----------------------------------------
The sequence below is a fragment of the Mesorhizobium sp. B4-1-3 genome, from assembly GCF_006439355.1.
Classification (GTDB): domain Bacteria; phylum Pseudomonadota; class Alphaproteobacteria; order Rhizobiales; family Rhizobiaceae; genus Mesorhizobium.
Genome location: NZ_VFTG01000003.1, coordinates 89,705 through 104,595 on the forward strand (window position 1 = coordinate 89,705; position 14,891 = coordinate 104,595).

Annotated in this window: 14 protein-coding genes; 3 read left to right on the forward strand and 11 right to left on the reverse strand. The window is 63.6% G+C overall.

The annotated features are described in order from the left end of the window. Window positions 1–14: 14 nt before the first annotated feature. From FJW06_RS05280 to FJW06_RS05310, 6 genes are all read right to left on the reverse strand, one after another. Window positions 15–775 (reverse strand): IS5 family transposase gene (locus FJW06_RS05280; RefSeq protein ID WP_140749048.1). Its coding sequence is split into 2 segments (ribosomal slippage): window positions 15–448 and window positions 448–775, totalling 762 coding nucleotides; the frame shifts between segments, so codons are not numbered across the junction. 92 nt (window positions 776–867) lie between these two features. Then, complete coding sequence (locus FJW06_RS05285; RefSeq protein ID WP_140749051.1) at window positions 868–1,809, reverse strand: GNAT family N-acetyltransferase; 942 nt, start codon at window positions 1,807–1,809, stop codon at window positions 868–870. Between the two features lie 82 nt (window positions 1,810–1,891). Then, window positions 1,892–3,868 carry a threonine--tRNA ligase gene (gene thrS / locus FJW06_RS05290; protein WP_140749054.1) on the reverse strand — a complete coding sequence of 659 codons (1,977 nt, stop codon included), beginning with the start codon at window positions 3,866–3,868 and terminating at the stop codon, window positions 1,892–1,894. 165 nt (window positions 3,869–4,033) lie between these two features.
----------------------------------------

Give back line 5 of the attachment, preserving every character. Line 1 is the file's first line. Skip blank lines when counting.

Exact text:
The annotated features are described in order from the left end of the window. Window positions 1–14: 14 nt before the first annotated feature. From FJW06_RS05280 to FJW06_RS05310, 6 genes are all read right to left on the reverse strand, one after another. Window positions 15–775 (reverse strand): IS5 family transposase gene (locus FJW06_RS05280; RefSeq protein ID WP_140749048.1). Its coding sequence is split into 2 segments (ribosomal slippage): window positions 15–448 and window positions 448–775, totalling 762 coding nucleotides; the frame shifts between segments, so codons are not numbered across the junction. 92 nt (window positions 776–867) lie between these two features. Then, complete coding sequence (locus FJW06_RS05285; RefSeq protein ID WP_140749051.1) at window positions 868–1,809, reverse strand: GNAT family N-acetyltransferase; 942 nt, start codon at window positions 1,807–1,809, stop codon at window positions 868–870. Between the two features lie 82 nt (window positions 1,810–1,891). Then, window positions 1,892–3,868 carry a threonine--tRNA ligase gene (gene thrS / locus FJW06_RS05290; protein WP_140749054.1) on the reverse strand — a complete coding sequence of 659 codons (1,977 nt, stop codon included), beginning with the start codon at window positions 3,866–3,868 and terminating at the stop codon, window positions 1,892–1,894. 165 nt (window positions 3,869–4,033) lie between these two features.